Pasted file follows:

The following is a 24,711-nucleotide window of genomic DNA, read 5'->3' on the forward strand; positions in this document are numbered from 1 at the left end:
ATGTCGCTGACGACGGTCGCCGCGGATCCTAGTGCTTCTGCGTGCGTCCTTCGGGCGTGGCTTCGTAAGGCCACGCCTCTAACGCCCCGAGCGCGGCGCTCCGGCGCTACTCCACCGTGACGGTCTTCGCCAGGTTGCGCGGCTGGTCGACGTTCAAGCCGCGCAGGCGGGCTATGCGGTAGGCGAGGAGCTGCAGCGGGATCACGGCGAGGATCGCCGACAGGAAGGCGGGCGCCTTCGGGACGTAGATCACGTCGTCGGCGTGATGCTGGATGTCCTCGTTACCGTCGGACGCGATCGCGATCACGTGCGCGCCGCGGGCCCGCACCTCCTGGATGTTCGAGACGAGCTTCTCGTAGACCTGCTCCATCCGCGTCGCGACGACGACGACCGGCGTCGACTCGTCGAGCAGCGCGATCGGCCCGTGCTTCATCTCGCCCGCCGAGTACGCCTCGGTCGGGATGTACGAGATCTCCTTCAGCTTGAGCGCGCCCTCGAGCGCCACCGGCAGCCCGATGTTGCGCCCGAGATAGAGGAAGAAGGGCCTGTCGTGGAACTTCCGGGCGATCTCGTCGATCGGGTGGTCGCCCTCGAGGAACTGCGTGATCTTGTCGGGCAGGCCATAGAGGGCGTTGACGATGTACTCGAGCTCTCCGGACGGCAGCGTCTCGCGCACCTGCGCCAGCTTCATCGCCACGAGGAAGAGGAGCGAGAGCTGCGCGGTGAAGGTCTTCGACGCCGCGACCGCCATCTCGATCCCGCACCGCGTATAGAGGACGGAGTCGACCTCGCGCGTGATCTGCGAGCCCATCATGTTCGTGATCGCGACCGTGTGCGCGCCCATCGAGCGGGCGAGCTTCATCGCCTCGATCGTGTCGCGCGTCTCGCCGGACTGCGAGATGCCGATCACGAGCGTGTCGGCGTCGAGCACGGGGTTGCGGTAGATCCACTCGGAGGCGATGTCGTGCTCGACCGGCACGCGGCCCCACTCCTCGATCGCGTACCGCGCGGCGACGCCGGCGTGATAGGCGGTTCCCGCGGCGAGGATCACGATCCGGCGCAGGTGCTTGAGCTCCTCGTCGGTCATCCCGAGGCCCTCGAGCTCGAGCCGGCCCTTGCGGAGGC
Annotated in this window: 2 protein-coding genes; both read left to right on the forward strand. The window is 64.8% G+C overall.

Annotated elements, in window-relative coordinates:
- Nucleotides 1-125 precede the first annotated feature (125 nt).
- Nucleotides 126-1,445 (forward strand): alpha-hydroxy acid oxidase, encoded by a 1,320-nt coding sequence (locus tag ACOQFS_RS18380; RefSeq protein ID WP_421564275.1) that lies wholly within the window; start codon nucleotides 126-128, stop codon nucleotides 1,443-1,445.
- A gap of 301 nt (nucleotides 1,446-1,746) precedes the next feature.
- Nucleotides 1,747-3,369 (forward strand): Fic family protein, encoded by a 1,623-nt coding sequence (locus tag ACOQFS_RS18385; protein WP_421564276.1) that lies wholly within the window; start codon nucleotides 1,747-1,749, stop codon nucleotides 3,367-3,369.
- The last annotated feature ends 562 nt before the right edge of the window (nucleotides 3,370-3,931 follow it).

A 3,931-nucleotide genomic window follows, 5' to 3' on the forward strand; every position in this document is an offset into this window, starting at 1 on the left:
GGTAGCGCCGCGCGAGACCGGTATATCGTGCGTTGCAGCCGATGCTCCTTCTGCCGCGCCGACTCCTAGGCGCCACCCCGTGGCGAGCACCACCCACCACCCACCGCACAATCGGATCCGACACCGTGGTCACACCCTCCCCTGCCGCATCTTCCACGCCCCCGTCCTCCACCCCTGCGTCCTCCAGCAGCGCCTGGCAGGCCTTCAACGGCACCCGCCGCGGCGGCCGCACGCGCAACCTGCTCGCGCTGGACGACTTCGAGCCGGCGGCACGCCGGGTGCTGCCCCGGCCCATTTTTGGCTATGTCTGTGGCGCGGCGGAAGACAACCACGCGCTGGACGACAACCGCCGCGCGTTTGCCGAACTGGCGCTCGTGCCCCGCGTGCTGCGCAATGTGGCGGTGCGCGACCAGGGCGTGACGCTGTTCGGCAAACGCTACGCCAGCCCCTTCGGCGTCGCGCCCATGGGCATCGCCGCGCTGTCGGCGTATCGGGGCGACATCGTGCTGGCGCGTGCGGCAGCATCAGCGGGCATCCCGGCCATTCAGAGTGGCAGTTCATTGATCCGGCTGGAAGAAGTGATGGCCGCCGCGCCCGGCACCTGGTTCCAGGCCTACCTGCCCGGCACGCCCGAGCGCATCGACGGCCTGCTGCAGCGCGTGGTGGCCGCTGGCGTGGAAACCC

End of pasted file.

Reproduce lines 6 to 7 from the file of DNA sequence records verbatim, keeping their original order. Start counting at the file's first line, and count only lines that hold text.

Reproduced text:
- Nucleotides 126-1,445 (forward strand): alpha-hydroxy acid oxidase, encoded by a 1,320-nt coding sequence (locus tag ACOQFS_RS18380; RefSeq protein ID WP_421564275.1) that lies wholly within the window; start codon nucleotides 126-128, stop codon nucleotides 1,443-1,445.
- A gap of 301 nt (nucleotides 1,446-1,746) precedes the next feature.